What is this new group?
The UBC Department of Orthopaedics seeks to create respectful, diverse, inclusive learning and working environments that are anti-racist and support the exercise of human rights for all members of our community.
An equity, diversity and inclusion (EDI) working group was established in 2021 to provide leadership across the department in the areas of anti-racism and anti-discrimination for all.
The EDI working group will lead the department in evaluating department’s strengths and weaknesses in equity, diversity and inclusion and propose actions that will lead to systemic and behavioural change.
What’s the primary purpose of this EDI working group?
In the first year, the EDI working group will gather information and perspectives from members of the department and present its findings and recommendations for a more equitable, diverse and inclusive working space. This includes four key tasks:
1. Create evaluation tools to collect information on EDI within our department and gather your perspectives
- Online survey
- Focus-group sessions
2. Promote the importance of assessing EDI and raising awareness within the department
- Grand rounds
- Half-day resident workshops
3. Implement the EDI evaluation tools and generate reports
- Online survey
- Focus-group sessions
4. Analyze findings and create a recommendations report
- Present what is and is not working
- Present new ideas and practices for our department to try
What can you do?
As a member of the UBC Department of Orthopaedics, there are a number of things you can do.
- Consider what it means to practice EDI within department
- Get involved with projects in your community that enhance EDI for all levels of orthopaedics
- Tell us your idea for EDI or get involved! Reach out to any of the co-leads or members of the UBC Orthopaedics EDI working group
Members of the UBC Orthopaedics EDI Working Group
Co-Leads of the Equity, Diversity and Inclusion Working Group
Bonita Sawatzky, Ph.D
Associate Professor & Co-Lead, Equity, Diversity and Inclusion
Why I’m involved
I got involved because of the support and leadership I experienced from some members of this department who were champions of EDI over 25 years ago.
I was a graduate student in biomechanics working in the Paediatrics Orthopaedics Division under Dr. Stephen Tredwell as a research assistant. Dr. Tredwell was instrumental in me continuing to pursue my PhD following my master’s degree. The year I was to begin my PhD, I was involved a terrible car accident that led me to needing wheelchair for daily living.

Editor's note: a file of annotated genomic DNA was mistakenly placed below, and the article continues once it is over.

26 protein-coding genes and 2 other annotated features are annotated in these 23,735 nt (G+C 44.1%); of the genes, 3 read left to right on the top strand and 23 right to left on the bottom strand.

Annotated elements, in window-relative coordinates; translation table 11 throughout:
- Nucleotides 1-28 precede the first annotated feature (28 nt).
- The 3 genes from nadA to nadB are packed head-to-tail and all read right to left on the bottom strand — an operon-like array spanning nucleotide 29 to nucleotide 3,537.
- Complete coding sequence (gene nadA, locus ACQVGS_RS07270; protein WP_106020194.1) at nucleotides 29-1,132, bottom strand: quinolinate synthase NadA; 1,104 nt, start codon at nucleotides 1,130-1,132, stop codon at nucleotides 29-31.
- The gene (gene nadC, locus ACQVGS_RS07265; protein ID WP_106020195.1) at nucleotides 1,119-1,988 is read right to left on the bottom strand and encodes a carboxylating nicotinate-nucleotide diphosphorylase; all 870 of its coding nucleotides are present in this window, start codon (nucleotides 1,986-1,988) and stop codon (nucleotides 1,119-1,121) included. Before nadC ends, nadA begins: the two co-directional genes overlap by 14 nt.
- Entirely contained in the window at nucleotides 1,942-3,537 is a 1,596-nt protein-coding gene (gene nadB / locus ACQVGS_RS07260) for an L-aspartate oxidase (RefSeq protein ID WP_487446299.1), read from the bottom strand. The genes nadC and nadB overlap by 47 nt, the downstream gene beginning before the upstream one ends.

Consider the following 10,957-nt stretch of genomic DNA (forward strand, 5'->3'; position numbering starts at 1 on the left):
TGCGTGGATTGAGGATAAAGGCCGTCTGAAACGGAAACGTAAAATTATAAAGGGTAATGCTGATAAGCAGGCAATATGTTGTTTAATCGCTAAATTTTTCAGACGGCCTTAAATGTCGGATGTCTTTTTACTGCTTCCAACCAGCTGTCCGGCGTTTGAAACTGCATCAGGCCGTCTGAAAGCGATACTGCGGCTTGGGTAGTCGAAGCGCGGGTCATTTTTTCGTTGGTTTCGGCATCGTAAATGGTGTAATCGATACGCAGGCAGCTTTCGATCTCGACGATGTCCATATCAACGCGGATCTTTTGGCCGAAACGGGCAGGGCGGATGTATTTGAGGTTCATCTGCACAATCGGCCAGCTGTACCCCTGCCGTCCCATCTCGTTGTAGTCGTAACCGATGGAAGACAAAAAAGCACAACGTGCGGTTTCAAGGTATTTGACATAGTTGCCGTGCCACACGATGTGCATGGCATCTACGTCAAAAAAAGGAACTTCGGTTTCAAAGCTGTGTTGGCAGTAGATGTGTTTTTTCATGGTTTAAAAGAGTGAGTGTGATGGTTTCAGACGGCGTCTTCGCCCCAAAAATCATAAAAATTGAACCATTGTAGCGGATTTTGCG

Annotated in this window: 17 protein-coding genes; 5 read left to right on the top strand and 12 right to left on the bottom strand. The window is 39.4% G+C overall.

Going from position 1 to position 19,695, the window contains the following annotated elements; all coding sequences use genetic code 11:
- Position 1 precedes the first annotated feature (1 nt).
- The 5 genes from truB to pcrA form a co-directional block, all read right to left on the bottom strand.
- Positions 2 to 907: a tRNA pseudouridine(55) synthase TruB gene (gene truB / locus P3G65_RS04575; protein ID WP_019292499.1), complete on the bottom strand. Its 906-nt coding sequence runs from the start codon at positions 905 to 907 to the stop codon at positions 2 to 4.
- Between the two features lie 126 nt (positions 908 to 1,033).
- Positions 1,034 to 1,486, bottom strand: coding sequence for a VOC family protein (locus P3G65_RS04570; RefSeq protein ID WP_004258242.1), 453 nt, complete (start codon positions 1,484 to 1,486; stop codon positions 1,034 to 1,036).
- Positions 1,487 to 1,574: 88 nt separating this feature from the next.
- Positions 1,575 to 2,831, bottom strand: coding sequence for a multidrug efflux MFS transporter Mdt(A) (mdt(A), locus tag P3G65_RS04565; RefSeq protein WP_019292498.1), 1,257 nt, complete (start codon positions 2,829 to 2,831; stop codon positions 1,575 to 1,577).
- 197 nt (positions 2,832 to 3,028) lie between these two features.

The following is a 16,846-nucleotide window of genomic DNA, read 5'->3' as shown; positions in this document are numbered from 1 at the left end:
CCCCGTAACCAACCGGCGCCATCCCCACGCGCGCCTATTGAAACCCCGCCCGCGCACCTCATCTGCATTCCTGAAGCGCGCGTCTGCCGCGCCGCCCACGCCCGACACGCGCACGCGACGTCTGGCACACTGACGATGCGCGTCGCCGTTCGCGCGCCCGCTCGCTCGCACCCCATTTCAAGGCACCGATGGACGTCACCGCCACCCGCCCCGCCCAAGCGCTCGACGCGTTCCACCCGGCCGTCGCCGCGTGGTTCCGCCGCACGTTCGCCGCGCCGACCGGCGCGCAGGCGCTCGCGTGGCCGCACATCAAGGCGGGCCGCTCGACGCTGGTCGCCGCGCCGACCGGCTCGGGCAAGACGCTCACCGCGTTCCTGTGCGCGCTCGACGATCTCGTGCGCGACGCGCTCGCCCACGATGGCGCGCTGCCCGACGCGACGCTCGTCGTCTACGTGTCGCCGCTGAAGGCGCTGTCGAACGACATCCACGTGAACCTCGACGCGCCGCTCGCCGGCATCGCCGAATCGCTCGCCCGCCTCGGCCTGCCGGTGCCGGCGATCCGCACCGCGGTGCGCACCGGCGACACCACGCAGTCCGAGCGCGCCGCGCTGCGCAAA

Dr. Tredwell adapted. He made it possible for me to successfully continue my studies, and he arranged a faculty position once I finished. Being a woman faculty member in all-male department was one thing—but also beginning a woman with a significant disability was something else.
His support—and the support of many others within the department, such as Drs. Richard Beauchamp, Bassam Masri, and Thomas Oxland, who have encouraged me throughout my career—has demonstrated already that inclusion is possible.
The support I received by EDI champions during the past 25 years, propels me to want to be a champion for others. Sure, we have some ways to go in our department; however, some roads have already been paved. I want to help elevate our EDI game within the UBC Department of Orthopaedics. And, I encourage others to do the same.
Dr. Andrea (Andie) Veljkovic
Clinical Associate Professor & Co-Lead, Equity, Diversity and Inclusion
Why I’m involved
Appreciating diversity and ethnicity is paramount in this new age of orthopaedics. In the past, biases originating from perceptions of different races, genders, and orientations have resulted in jobs and promotions going to those who are most similar the evaluator or promoter. The key is to remove biases from individuals and promote human beings based solely on merit. This is easier said than done.